Some photos of my fossils, it comes from the Middle Lutetian Yvelines Bassin Parisien - France 1 - Pyrasus angulatus 59mm 2 - Typhis tubifer 38mm 3- Cryptocunus calophorus 62mm 4 - Olivella parnensis 35mm
  15. Got two interesting ones

    So I've had these two pieces for ages, but I know nothing about them. The first one is a gastropod but I can't figure out what made that crack in the shell? The second one seems like a piece of bone because its porous but I'm not sure.
  16. ID please

    Hi my friend gave me this last year as a joke. He noticed a picture of some small Gastropods form Florida I got from @Nimravis (maybe you may know about this Ralph ) and said he had a nice little one I could have if I had the room . I said yes please . He sent it in a massive box 24inches by 12inches . When I opened it , I found a Huge Pilocene Gastropod from California . If anybody can help with an ID I would be very grateful . thanks Bobby
  17. Conch shell from Florida

    Hi all, From Cris & Kyle, along with a few other awesome seashells, I got these two great conch shells. They were found somewhere in Putnam County, Florida, and are likely from the Nashua Formation (early Pleistocene). They seem to be part of the conch shells, the Strombidae family. But I really don’t know what species. Anyone know what it could be? Thanks in advance, Max
  18. Seashell from Florida

    Hi all, This great little Gastropod was given to me by Cris & Kyle from Fossil Voyages. They found it somewhere in Putnam County, Florida. They said it was likely from the Nashua Formation, which is early Pleistocene. So I’m trying to put a species name on it, but I can’t even find the family! If you could help with ID in any way (even pointing out the family that you think it might be part of would help; of course going straight to genus or species is better) I’d be more than glad to hear your thoughts! Thanks in advance! Max
  19. Florida Olive shell

    Hi all, So I got this gorgeous olive shell as a gift from Cris & Kyle from Fossil Voyages, as they knew I was a big fan of fossil seashells. Unfortunately they don’t remember where exactly they found it, but they know it was in Putnam County, Florida. They also said that it was likely from the Nashua Formation (which is early Pleistocene). So I looked around on neogeneatlas.org , but not a single shell from the Olividae family seemed to come from this formation. I then checked fossilworks.org , and found some results, but googling for pictures to compare the species with was quite disappointing. In Neogene Atlas, the two genera that seemed to match the best (this is just based on the pictures, not on any data) were Oliva and Americoliva. In Fossilworks, the only database (from 5 results searching “Nashua Formation” to contain fossils from the Olividae family is: PaleoDB 79748 , with fossils from Rucks Pit Mbr of the Nashua Fm, has the following Olividae species: Oliva (Porphyria) paraporphyria, Oliva (Strephona) rucksorum, Oliva (Strephona) roseae. I would really like to put a species name on this beautiful seashell, it’s my first fossil from the Olividae family, a family that also has incredible modern representatives (yes, I like the olive shells A LOT ). Anyways I am looking forward to your feedback as to what species this fossil is! Thanks in advance, Max
  20. A friend of many years showed me fossils he had found on the beach in Estonia on the Bay of Finland. He asked me what they were. I had never seen anything like it from my area. I told him I would post it for him to see if anyone could ID it. I have no idea what Formation it is from, but it’s coming from the ocean. He said they’re all over the beach. Here is a group of them he collected on the beach. I’m mostly interested in the long fossils. I don’t have closer pics for the others. Side 1 Sude 2 End shot Thanks for any thoughts you may have.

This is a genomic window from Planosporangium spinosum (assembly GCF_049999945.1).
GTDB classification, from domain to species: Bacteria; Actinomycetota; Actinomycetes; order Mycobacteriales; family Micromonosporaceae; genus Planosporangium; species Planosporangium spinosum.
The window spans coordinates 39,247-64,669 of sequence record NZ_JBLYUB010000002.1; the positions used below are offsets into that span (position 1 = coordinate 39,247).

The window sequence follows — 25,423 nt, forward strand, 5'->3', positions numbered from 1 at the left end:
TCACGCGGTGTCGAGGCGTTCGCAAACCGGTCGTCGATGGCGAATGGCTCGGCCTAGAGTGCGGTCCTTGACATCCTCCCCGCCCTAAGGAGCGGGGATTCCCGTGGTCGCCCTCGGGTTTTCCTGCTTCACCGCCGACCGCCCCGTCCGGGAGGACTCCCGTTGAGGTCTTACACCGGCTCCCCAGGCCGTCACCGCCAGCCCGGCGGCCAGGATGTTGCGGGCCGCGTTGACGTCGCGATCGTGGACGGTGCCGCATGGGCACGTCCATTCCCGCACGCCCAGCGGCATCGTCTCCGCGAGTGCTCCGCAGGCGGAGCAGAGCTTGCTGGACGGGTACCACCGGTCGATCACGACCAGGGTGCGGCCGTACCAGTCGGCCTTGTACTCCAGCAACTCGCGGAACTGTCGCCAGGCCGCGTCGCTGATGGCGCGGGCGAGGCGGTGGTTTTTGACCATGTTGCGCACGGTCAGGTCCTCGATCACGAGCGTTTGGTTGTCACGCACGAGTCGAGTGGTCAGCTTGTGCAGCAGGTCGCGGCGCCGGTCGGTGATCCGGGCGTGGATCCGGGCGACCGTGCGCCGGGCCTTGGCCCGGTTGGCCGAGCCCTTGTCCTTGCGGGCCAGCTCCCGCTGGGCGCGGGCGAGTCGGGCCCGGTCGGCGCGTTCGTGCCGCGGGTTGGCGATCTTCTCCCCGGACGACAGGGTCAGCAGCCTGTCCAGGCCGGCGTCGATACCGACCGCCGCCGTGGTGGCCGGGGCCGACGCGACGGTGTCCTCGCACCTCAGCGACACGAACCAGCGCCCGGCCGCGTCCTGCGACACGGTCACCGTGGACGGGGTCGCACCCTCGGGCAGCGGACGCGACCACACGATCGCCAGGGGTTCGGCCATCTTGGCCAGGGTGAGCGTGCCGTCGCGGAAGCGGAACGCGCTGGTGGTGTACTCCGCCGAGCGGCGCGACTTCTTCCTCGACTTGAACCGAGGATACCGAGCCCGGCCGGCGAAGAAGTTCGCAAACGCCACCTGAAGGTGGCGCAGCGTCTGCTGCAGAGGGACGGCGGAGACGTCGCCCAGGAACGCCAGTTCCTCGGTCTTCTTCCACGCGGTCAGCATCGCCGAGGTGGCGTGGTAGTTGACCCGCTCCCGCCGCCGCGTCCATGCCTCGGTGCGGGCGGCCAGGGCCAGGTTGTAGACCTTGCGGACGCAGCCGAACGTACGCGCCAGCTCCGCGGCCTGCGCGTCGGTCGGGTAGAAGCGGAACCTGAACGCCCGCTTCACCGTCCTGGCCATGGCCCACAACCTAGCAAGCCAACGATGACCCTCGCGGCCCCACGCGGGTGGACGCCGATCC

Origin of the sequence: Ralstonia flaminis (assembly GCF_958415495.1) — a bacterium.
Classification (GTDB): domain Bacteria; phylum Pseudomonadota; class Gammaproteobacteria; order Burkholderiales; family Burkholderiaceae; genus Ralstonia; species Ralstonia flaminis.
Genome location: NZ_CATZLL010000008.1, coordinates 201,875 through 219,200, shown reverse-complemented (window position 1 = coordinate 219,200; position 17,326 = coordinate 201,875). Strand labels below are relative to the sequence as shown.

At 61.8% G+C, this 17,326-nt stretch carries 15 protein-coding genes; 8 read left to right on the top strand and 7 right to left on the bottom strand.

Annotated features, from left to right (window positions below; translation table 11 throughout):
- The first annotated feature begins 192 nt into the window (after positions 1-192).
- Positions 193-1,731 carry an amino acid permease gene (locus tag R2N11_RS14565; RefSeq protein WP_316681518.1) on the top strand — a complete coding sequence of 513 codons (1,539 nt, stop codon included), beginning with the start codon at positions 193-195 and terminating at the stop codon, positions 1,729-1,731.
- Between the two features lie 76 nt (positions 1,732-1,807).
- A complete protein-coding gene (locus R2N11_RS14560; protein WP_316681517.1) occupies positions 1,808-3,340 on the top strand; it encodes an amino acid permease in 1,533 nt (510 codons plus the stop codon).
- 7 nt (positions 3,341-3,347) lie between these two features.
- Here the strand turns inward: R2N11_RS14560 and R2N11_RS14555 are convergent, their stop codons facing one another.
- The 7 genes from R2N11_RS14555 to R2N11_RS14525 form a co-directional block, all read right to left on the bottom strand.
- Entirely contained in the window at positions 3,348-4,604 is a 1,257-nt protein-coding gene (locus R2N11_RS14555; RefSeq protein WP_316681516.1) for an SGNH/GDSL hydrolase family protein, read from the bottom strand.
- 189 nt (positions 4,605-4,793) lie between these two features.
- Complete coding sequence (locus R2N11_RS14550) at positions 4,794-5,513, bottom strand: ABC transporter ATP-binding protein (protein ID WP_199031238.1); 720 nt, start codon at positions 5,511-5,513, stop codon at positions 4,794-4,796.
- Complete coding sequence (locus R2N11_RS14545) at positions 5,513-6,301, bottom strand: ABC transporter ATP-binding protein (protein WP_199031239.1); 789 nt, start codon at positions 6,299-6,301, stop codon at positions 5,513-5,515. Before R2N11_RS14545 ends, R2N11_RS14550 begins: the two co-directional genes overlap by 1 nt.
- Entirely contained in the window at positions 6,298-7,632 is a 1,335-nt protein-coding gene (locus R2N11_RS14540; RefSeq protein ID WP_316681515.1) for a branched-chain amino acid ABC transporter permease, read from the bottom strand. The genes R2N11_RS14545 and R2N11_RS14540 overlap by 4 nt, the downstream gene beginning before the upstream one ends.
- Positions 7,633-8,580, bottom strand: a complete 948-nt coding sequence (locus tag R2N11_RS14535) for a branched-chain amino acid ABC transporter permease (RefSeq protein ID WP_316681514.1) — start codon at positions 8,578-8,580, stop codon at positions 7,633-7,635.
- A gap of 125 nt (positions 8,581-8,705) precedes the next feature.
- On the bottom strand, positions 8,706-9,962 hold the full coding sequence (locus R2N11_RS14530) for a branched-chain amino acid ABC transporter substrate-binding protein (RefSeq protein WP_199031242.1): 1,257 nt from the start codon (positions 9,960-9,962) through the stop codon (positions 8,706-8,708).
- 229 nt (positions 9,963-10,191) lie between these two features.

21. Tylostoma tumidum Gastropod cast a.jpg

    From the album MY FOSSIL Collection - Dpaul7

    Tylostoma tumidum Gastropod cast SITE LOCATION: Mills County, Texas, USA TIME PERIOD: Lower Cretaceous (100-145 million years ago) Data: Tylostomatidae is an extinct family of fossil sea snails, marine gastropod molluscs in the superfamily Stromboidea, the true conchs and their allies. Genera within the family Tylostomatidae include: Tylostoma, the type genus. Kingdom: Animalia Phylum: Mollusca Class: Gastropoda Order: Littorinimorpha (Infraorder) Family: †Tylostomatidae Genus: †Tylostoma Species: †tumidum
  22. Tylostoma tumidum Gastropod cast a.jpg

    From the album MY FOSSIL Collection - Dpaul7

    Tylostoma tumidum Gastropod cast SITE LOCATION: Mills County, Texas, USA TIME PERIOD: Lower Cretaceous (100-145 million years ago) Data: Tylostomatidae is an extinct family of fossil sea snails, marine gastropod molluscs in the superfamily Stromboidea, the true conchs and their allies. Genera within the family Tylostomatidae include: Tylostoma, the type genus. Kingdom: Animalia Phylum: Mollusca Class: Gastropoda Order: Littorinimorpha (Infraorder) Family: †Tylostomatidae Genus: †Tylostoma Species: †tumidum
  23. Phragmolites fimbriata Gastropod a.jpg

    From the album MY FOSSIL Collection - Dpaul7

    Phragmolites fimbriata Gastropod SITE LOCATION: Decorah, Iowa, USA TIME PERIOD: Ordovician Period (445-485 Million Years ago) Data: Phragmolites is an extinct genus of molluscs in the family Bucaniidae, paleozoic molluscs of uncertain position possibly being either Gastropods or Monoplacophorans in the superfamily Bellerophontoidea. The family lived from the Lower Ordovician to the Devonian and have shells in which the apertural margins tend to flare. Most genera have a slit and selenizone, others some modification of this feature. Kingdom: Animalia Phylum: Mollusca Class: Gastropoda Order: †Bellerophontida Family: †Bucaniidae Genus: †Phragmolites Species: †fimbriata
  24. Phragmolites fimbriata Gastropod a.jpg

    From the album MY FOSSIL Collection - Dpaul7

    Phragmolites fimbriata Gastropod SITE LOCATION: Decorah, Iowa, USA TIME PERIOD: Ordovician Period (445-485 Million Years ago) Data: Phragmolites is an extinct genus of molluscs in the family Bucaniidae, paleozoic molluscs of uncertain position possibly being either Gastropods or Monoplacophorans in the superfamily Bellerophontoidea. The family lived from the Lower Ordovician to the Devonian and have shells in which the apertural margins tend to flare. Most genera have a slit and selenizone, others some modification of this feature. Kingdom: Animalia Phylum: Mollusca Class: Gastropoda Order: †Bellerophontida Family: †Bucaniidae Genus: †Phragmolites Species: †fimbriata